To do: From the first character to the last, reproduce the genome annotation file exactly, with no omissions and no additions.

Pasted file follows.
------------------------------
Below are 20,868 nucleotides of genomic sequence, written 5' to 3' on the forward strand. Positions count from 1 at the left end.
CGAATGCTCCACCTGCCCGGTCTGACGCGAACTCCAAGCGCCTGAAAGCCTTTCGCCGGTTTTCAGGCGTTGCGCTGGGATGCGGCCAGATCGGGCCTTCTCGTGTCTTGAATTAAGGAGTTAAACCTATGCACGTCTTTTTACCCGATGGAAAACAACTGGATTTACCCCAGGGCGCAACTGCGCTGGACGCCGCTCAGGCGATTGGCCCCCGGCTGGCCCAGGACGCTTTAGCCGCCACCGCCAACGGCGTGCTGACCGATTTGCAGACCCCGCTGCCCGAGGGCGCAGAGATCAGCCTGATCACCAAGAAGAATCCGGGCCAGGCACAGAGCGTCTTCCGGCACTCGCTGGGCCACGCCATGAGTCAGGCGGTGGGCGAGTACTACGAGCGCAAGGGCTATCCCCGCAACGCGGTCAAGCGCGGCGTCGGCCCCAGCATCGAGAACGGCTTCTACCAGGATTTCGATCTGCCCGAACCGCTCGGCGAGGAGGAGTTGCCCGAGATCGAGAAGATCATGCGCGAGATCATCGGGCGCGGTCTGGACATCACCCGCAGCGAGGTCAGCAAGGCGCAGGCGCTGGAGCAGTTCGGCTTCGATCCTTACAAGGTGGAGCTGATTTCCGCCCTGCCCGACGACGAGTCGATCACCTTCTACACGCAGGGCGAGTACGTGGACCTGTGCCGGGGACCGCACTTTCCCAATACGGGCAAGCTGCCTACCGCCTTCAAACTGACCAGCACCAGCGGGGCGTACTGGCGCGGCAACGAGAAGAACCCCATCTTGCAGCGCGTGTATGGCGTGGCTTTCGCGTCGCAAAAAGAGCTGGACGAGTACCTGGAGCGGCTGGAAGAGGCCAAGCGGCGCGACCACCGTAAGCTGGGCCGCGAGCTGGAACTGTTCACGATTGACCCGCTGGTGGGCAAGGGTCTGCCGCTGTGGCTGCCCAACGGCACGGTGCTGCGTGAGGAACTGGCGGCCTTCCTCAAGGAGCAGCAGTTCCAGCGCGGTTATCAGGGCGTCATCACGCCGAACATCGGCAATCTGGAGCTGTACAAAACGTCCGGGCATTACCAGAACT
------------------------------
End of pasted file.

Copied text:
Below are 20,868 nucleotides of genomic sequence, written 5' to 3' on the forward strand. Positions count from 1 at the left end.
CGAATGCTCCACCTGCCCGGTCTGACGCGAACTCCAAGCGCCTGAAAGCCTTTCGCCGGTTTTCAGGCGTTGCGCTGGGATGCGGCCAGATCGGGCCTTCTCGTGTCTTGAATTAAGGAGTTAAACCTATGCACGTCTTTTTACCCGATGGAAAACAACTGGATTTACCCCAGGGCGCAACTGCGCTGGACGCCGCTCAGGCGATTGGCCCCCGGCTGGCCCAGGACGCTTTAGCCGCCACCGCCAACGGCGTGCTGACCGATTTGCAGACCCCGCTGCCCGAGGGCGCAGAGATCAGCCTGATCACCAAGAAGAATCCGGGCCAGGCACAGAGCGTCTTCCGGCACTCGCTGGGCCACGCCATGAGTCAGGCGGTGGGCGAGTACTACGAGCGCAAGGGCTATCCCCGCAACGCGGTCAAGCGCGGCGTCGGCCCCAGCATCGAGAACGGCTTCTACCAGGATTTCGATCTGCCCGAACCGCTCGGCGAGGAGGAGTTGCCCGAGATCGAGAAGATCATGCGCGAGATCATCGGGCGCGGTCTGGACATCACCCGCAGCGAGGTCAGCAAGGCGCAGGCGCTGGAGCAGTTCGGCTTCGATCCTTACAAGGTGGAGCTGATTTCCGCCCTGCCCGACGACGAGTCGATCACCTTCTACACGCAGGGCGAGTACGTGGACCTGTGCCGGGGACCGCACTTTCCCAATACGGGCAAGCTGCCTACCGCCTTCAAACTGACCAGCACCAGCGGGGCGTACTGGCGCGGCAACGAGAAGAACCCCATCTTGCAGCGCGTGTATGGCGTGGCTTTCGCGTCGCAAAAAGAGCTGGACGAGTACCTGGAGCGGCTGGAAGAGGCCAAGCGGCGCGACCACCGTAAGCTGGGCCGCGAGCTGGAACTGTTCACGATTGACCCGCTGGTGGGCAAGGGTCTGCCGCTGTGGCTGCCCAACGGCACGGTGCTGCGTGAGGAACTGGCGGCCTTCCTCAAGGAGCAGCAGTTCCAGCGCGGTTATCAGGGCGTCATCACGCCGAACATCGGCAATCTGGAGCTGTACAAAACGTCCGGGCATTACCAGAACT